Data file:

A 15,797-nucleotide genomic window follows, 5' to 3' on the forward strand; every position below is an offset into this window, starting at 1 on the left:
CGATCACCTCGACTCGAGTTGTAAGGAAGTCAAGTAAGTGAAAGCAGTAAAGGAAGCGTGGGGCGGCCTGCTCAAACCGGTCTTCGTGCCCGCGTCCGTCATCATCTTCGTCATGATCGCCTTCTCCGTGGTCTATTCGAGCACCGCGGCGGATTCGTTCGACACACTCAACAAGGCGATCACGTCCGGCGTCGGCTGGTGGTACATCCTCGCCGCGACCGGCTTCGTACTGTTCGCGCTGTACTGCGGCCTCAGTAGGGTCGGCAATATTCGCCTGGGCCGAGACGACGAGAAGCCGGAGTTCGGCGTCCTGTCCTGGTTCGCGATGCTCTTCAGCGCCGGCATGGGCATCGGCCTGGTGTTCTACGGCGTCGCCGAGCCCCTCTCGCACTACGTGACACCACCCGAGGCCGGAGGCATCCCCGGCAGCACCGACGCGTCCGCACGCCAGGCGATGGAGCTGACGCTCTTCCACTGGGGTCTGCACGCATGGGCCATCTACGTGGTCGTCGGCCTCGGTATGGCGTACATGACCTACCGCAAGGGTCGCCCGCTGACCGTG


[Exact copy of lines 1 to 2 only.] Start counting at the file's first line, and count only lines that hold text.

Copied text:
A 15,797-nucleotide genomic window follows, 5' to 3' on the forward strand; every position below is an offset into this window, starting at 1 on the left:
CGATCACCTCGACTCGAGTTGTAAGGAAGTCAAGTAAGTGAAAGCAGTAAAGGAAGCGTGGGGCGGCCTGCTCAAACCGGTCTTCGTGCCCGCGTCCGTCATCATCTTCGTCATGATCGCCTTCTCCGTGGTCTATTCGAGCACCGCGGCGGATTCGTTCGACACACTCAACAAGGCGATCACGTCCGGCGTCGGCTGGTGGTACATCCTCGCCGCGACCGGCTTCGTACTGTTCGCGCTGTACTGCGGCCTCAGTAGGGTCGGCAATATTCGCCTGGGCCGAGACGACGAGAAGCCGGAGTTCGGCGTCCTGTCCTGGTTCGCGATGCTCTTCAGCGCCGGCATGGGCATCGGCCTGGTGTTCTACGGCGTCGCCGAGCCCCTCTCGCACTACGTGACACCACCCGAGGCCGGAGGCATCCCCGGCAGCACCGACGCGTCCGCACGCCAGGCGATGGAGCTGACGCTCTTCCACTGGGGTCTGCACGCATGGGCCATCTACGTGGTCGTCGGCCTCGGTATGGCGTACATGACCTACCGCAAGGGTCGCCCGCTGACCGTG